I spent the rest of Thursday banking mainly solo shots of cars in the various practice groups. Since it was a practice day, I didn’t expect to see a lot of close-quarters action, but it was a good day to get some “hero” shots of individual cars. Another favorite spot for this type of shot is the crest at turn 2, which really isn’t much of a turn at all. In fact, I believe it’s just labeled a corner because visibility over this hill makes it necessary to put a a flag station there, and flag stations are referred-to by corner number, thus, “corner 2”. When you’re watching on TV, this is the Briggs & Stratton banner location between turns 1 and 3, and the cars look great coming right at you over the top of that hill. This is a credentialled-photographer only location — you won’t be able to get these shots as a spectator, unfortunately.
Friday was the first day of qualifying runs, but I spent a fair portion of the morning working on a sidebar story (see “At the apex…” later) for Victory Lane. One of the Can-Am cars in attendance was there at the invitation of magazine’s editor, and they asked for a bit of a write-up on the car and its history in Can-Am. I wound up having a great conversation with Bruce Marquand, driver of a 1967 McLaren M6A once driven by Mark Donahue at Road America some fifty years earlier. This McLaren, along with the rest of the Can-Am field, is a crowd favorite and still an absolute joy to watch. Each time I see these cars, I have to count my blessings at being able to see them run at speed at all.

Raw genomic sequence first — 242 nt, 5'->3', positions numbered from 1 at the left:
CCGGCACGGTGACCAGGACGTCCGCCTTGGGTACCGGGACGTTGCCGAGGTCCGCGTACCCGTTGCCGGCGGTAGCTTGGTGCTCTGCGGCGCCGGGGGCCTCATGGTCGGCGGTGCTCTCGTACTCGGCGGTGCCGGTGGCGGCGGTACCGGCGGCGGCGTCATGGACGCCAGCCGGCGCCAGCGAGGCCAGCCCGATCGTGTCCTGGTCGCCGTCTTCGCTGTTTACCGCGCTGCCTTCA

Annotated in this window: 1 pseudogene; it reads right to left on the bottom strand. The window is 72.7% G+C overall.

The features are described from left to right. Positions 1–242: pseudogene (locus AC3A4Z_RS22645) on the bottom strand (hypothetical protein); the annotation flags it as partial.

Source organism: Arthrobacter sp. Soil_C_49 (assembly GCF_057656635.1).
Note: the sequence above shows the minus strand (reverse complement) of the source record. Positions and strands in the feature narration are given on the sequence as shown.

I took a pass on the Friday-night race car concourse in downtown Elkhart Lake — I’d previously made plans to catch up with family, and it turned out to be a little on the rainy side, in any event, but if you’re in town for the Brian Redman, I highly recommend checking out the concourse. The whole scene is just amazing — throngs of fans, drivers, and crew fill the streets downtown, milling about one gorgeous race car after another. Get there early if you plan on finding a parking spot anywhere near the concourse, or park a few blocks away and watch the parade of cars roll into town.
Moving along to Saturday and Sunday, the racing action began to pick up, and I worked on capturing front-running cars in a variety of locations. I started back on the outside of Canada corner again for a couple of groups I hadn’t caught there on Thursday, then I spent the rest of the day inside & outside of turns six, seven, and eight. The views inside these corners are very different from those outside. Both of these parts of the track offer some great vantage points for amateur shooters, too — especially inside turn six, where you can shoot almost as close as you’d be able to shoot with a vest.